Although a single, high phase 2 IgM antibody titre, in conjunction with a compatible clinical history, is suggestive of acute Q fever infection, it is preferable to demonstrate a fourfold rising antibody titre between an acute blood collection (within seven days of disease onset) and a convalescent specimen collected >7 days after the first collection. A pathology request for phase 1 and phase 2 IgG and IgM C. burnetii serology and titres, preferably by immunofluorescence, is recommended. The convalescent sample should always be tested in parallel (ie in the same test run) with the acute sample so a valid comparison of antibody titres can be achieved. The timing and type of recommended pathology tests are summarised elsewhere.24 Advice from a clinical microbiologist and/or infectious disease physician may be required to assist in the interpretation of the serological results and other aspects of diagnosis.

For suspected chronic Q fever, a request should also be made for phase 1 IgA titres by IFA. In uncomplicated cases, repeat Q fever serology at six months to identify potential progression to chronic disease. For chronic Q fever, expect high phase 1 IgG and IgA titres. These antibody titres do not fall over time, and may increase until effective treatment has begun, after which time titres will eventually fall slowly over many months or years. There is no serological pattern that correlates with the post-Q fever fatigue syndrome.

General/additional pathology testing

A full blood count may show a normal white cell count but, commonly, lymphopenia and thrombocytopaenia are apparent. The liver function profile often shows a raised aspartate aminotransferase and alanine transaminase, but gamma-glutamyl transferase, alkaline phosphatase and bilirubin are usually normal. The CRP may be significantly elevated during the acute phase, but may be normal in chronic Q fever. Rheumatoid factor and other autoantibodies may also be present. It is important to consider transoesophageal echocardiography (TOE) if there is concern about endocarditis; however, TOE can give false negatives when vegetations are not detected. Positron emission tomography or computed tomography may be helpful in chronic Q fever to localise the anatomical site of the chronic/focal infection, and is now used in France.25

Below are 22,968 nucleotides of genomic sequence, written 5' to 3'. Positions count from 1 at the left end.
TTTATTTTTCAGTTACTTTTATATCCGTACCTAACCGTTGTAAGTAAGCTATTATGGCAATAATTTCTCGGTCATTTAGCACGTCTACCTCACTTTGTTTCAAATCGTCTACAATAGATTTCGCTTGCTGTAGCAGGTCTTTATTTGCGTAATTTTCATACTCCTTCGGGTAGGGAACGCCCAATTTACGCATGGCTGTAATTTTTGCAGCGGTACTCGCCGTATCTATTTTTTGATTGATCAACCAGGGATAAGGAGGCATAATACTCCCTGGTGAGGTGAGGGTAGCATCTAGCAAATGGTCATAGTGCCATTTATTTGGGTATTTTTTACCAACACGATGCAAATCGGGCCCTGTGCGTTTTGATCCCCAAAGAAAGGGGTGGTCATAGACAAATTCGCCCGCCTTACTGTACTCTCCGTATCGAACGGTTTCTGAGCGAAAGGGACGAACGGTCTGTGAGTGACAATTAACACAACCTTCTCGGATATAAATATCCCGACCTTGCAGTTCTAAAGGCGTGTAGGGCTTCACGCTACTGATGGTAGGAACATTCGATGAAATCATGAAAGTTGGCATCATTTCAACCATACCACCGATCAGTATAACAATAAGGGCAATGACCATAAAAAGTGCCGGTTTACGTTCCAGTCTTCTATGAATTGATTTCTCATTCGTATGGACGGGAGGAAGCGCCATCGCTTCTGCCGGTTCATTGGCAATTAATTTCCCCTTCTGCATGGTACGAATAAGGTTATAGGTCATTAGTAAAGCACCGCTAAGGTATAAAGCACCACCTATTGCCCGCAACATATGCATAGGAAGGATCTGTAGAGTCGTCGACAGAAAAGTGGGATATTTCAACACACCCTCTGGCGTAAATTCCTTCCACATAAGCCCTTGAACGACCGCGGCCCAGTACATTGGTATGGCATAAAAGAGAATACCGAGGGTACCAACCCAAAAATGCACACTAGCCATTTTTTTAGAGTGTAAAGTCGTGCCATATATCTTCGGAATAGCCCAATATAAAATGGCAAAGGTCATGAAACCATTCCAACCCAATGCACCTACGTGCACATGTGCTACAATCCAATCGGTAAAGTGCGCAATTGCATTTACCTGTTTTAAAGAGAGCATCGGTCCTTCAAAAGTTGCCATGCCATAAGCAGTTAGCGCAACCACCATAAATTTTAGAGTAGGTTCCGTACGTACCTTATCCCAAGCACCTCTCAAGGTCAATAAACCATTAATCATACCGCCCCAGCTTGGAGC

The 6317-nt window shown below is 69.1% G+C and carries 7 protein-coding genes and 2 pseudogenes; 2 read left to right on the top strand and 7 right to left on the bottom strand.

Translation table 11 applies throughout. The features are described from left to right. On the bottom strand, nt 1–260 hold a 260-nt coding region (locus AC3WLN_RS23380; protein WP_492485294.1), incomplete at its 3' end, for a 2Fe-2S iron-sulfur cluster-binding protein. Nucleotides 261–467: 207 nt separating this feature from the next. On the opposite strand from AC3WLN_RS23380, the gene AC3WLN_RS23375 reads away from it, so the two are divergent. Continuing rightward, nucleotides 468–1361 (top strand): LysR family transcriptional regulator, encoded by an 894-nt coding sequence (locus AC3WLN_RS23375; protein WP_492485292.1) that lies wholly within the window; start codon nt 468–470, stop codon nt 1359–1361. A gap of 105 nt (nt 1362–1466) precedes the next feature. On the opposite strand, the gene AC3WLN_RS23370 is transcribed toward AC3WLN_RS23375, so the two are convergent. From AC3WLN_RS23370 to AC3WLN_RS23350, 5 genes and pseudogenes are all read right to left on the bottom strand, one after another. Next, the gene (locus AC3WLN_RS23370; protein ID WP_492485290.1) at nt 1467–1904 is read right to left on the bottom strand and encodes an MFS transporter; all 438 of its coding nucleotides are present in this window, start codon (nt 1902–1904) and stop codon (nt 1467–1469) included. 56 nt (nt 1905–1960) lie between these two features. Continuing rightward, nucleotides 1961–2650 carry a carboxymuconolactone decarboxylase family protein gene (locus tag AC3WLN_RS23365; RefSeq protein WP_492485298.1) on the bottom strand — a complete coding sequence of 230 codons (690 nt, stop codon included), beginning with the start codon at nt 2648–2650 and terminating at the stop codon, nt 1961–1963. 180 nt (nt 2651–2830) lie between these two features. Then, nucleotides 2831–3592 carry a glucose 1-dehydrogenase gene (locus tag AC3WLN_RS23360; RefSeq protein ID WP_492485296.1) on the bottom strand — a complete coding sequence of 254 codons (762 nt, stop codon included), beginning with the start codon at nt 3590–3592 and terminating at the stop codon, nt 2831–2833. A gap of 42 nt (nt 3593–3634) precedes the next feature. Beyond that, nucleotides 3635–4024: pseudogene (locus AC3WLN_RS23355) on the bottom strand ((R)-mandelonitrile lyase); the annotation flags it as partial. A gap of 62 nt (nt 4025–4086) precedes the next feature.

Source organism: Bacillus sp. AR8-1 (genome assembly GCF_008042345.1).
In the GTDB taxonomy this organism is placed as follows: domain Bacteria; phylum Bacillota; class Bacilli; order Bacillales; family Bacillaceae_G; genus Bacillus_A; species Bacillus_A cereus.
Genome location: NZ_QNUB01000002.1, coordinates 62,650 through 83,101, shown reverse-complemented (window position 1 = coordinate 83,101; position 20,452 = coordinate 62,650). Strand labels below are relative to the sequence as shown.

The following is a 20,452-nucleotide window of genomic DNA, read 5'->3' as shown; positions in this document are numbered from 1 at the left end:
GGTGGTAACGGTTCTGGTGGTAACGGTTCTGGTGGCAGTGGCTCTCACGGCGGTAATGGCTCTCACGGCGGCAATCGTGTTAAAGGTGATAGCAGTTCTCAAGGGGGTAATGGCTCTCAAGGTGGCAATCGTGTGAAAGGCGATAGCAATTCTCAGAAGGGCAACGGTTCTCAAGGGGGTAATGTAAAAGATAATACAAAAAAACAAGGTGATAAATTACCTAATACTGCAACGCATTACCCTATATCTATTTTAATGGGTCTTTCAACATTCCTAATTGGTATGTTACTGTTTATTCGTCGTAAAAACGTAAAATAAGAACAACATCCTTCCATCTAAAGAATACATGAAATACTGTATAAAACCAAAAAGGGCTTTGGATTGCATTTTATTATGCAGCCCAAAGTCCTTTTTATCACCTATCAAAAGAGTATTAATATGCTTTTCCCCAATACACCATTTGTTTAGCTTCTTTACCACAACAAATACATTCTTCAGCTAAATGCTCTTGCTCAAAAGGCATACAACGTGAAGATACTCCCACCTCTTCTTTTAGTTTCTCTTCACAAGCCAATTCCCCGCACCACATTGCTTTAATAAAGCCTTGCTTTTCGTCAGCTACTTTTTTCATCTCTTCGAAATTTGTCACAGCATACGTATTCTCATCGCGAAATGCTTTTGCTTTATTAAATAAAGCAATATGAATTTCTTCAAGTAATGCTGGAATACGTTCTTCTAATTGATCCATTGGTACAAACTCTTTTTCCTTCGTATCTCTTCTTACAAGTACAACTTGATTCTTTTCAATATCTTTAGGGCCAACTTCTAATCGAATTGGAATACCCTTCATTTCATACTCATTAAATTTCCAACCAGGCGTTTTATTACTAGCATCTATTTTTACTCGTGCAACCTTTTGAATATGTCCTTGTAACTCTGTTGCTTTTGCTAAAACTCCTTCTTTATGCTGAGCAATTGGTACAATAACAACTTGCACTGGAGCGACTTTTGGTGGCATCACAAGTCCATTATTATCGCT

Clinical management

Achieving a timely, definitive diagnosis is challenging, but as early treatment is beneficial, empirical antibiotic therapy should be considered if the presentation and clinical history suggest a zoonotic disease. Doxycycline 100 mg twice daily for 14 days is recommended for adults. Referral to an infectious diseases physician for management of children and pregnant women is recommended.

Chronic Q fever requires long-term antimicrobial treatment and specialist input. Chronic Q fever is much more likely in people who have prosthetic cardiac valves, abnormal native valves (eg bicuspid aortic valves), endovascular lesions or are immunosuppressed. Other features of the chronic form include granulomatous hepatitis and osteomyelitis, which is more likely to occur in children.26,27

Public health prevention, infection control and immunisation

Other than surveillance of reported risk factors, there is no specific public health response for a single Q fever case. However, investigation of clusters is valuable as it may identify a common and preventable source. It is important to foster awareness so that people involved in high-risk activities take precautions (eg basic infection control measures, vaccination). It is also important for clinicians to consider Q fever in people with compatible symptoms and/or risk factors so that appropriate treatment is initiated promptly.

Vaccination is the most effective method of prevention; however, good hand hygiene and wearing an N95 mask may be helpful for those who are unvaccinated and working with animals or conducting activities where there are animal droppings and risk of aerosolisation. Exposures recorded in surveillance data indicate that close contact with animal remains, birth products or attendance at birthing are common potential exposure activities.12 Activities such as mowing and slashing where the environment has been contaminated by native animals may also expose a person to aerosolised C. burnetii. Reducing possible exposure pathways by laundering contaminated work clothes away from unvaccinated people, and reducing contact between unvaccinated people and animals in a farm may be helpful.